Is my Charger a sedan because that is what Dodge calls it or is a coupe because it has a sloping roofline?

        • 0 avatar

          So my first car was a coupe after all? I knew it!

        • 0 avatar

          4-door hardtop coupe

          Rover P5 Coupe

          I’m not saying they were everywhere, but they were also not uncommon.

          • 0 avatar


            GM called that model the “sports sedan”. Going back to the 1940s, I can not find any time that the Big 3 officially used “4-door coupe” to describe a vehicle. However in my link you can see “2-door sedan” being used and there are many examples from 1975-2004 of ANY 2-door car being called coupe.

            The Rover is an example but how many were sold in North America? Plus, it went out of production in 1973.

            For North Americans that are under 55 and aren’t automotive historians, not classifying “coupe” and “sedan” by the number of doors is a new thing.

    • 0 avatar

      Its really simple guys (and gals). Coupe stems from the French verb “Couper”, which means “to cut” or “to do without”. There’s nothing to do with door count here. The first modern four-door-coupe was the Mercedes CLS in 2004 or 2005, I dont remember off the top of my head, and it “cut” the frames off of its doors and “did without” the formal roofline of the Eclass it was based upon.

  • avatar

    I give up on the nomenclature. Which one is the one with four doors and a sloped back with a hatch, that looks like it took a kick up the backside?

    I hate it.

    • 0 avatar

      Lol! I was forced to give up on the name schematic a long time ago, I can’t be bothered to remember such nonsense. Give the damn cars some Germanic names!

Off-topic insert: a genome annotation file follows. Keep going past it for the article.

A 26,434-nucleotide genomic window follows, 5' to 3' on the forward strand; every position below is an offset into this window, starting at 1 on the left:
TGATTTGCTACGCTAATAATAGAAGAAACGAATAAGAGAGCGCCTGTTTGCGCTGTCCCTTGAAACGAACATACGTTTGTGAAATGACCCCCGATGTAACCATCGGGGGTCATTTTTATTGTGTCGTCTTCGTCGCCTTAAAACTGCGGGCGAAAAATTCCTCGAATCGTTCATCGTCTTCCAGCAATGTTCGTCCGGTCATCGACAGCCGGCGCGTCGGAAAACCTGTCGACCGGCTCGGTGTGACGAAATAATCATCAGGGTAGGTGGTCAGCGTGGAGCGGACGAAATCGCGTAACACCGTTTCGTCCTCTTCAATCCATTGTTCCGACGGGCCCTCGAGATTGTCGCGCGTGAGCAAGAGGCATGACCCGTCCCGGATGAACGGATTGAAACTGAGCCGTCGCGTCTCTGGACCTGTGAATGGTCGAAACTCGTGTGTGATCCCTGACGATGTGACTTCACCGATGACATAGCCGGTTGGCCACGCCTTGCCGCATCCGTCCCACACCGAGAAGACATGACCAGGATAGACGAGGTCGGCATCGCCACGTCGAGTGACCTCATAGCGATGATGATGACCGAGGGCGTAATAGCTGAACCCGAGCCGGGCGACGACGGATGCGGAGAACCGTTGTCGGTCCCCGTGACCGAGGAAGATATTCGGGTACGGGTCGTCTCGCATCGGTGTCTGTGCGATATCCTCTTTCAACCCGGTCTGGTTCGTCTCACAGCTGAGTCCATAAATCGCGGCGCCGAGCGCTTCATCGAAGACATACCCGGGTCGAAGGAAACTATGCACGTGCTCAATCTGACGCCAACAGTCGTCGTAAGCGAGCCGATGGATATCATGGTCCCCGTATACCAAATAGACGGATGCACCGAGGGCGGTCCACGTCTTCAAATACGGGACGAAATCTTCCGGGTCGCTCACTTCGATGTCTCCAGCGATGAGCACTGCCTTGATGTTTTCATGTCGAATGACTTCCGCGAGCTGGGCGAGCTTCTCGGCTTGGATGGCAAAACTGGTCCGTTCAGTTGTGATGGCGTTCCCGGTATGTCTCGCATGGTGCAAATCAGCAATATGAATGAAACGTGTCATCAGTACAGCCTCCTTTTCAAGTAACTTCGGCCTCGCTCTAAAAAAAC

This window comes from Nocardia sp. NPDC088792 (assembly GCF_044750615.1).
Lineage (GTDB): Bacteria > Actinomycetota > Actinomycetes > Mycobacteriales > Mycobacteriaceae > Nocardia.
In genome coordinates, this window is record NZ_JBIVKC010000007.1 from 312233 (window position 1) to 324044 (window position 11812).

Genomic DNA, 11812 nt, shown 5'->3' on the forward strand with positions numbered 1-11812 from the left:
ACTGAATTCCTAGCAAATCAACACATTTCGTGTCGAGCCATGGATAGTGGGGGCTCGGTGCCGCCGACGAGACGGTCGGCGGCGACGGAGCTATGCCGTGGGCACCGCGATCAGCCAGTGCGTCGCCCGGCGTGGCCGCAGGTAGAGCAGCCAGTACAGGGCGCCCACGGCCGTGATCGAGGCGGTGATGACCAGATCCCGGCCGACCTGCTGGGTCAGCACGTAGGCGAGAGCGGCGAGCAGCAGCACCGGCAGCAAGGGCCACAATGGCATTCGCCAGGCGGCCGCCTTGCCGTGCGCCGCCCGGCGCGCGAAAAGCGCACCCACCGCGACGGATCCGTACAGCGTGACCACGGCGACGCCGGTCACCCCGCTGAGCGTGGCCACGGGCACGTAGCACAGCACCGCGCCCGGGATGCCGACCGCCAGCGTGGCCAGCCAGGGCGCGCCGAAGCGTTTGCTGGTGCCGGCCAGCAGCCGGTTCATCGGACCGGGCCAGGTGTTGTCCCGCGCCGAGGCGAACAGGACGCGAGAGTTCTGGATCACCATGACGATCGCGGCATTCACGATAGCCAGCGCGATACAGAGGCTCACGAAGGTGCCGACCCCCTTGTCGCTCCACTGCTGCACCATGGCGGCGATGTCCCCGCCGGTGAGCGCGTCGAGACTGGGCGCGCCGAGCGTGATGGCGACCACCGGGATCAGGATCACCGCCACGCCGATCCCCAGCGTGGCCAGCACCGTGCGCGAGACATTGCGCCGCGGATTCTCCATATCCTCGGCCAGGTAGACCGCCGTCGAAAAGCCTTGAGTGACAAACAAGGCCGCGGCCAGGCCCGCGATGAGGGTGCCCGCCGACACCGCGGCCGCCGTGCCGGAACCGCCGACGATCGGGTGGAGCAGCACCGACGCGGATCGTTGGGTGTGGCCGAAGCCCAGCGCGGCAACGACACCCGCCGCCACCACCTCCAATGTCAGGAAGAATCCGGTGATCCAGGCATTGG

The die-hard BMW guys, that I came up racing with, are essentially ALL enthusiasts of a different make. Sad.

  • avatar

    You said it. The 4-series GC pretty much makes the 3-series sedan redundant. The 4 gran coupe’s hatch is functional and not ugly. There’s no reason to buy a 3 sedan. uPorsche and Honda need to get on board with bmw’s use of the configuration.

    • 0 avatar

      The 3 series sedan is cheaper. You are paying several extra grand for the looks.

      • 0 avatar

        At least the 4 series Gran Coupe gains you an awesome, useful hatch (like the A7). This unfortunately doesn’t apply to the 6 series Gran Coupe, which really is several (more than the 3 to 4 jump) thousand just for looks.

    • 0 avatar

      I believe one of the two has a longer wheelbase and larger back seat. If that is the 4 GC, that would be a differentiator.

    • 0 avatar

      The 3 Series GT is on the longer platform, the gran coupe shares a platform with the two-door.

      I had an F30 328d prior to our acquisition of the gran coupe, and I have to say that the hands free closing and opening of the lift gate/cargo capacity and flexibility more than compensates the slightly reduced head room for rear passengers (which is still more than capable of accommodating tall passengers).

    • 0 avatar

      Actually there is a reason to buy a 3 series sedan…It can be had with a manual transmission….The gran coupe cannot.

  • avatar

    Does BMW sell the 4-series in China, where the number 4 is associated with death?

  • avatar

    They need to start badging these cars after their lease payments – the $199-Series, the $299-Series, the $749-Series, etc.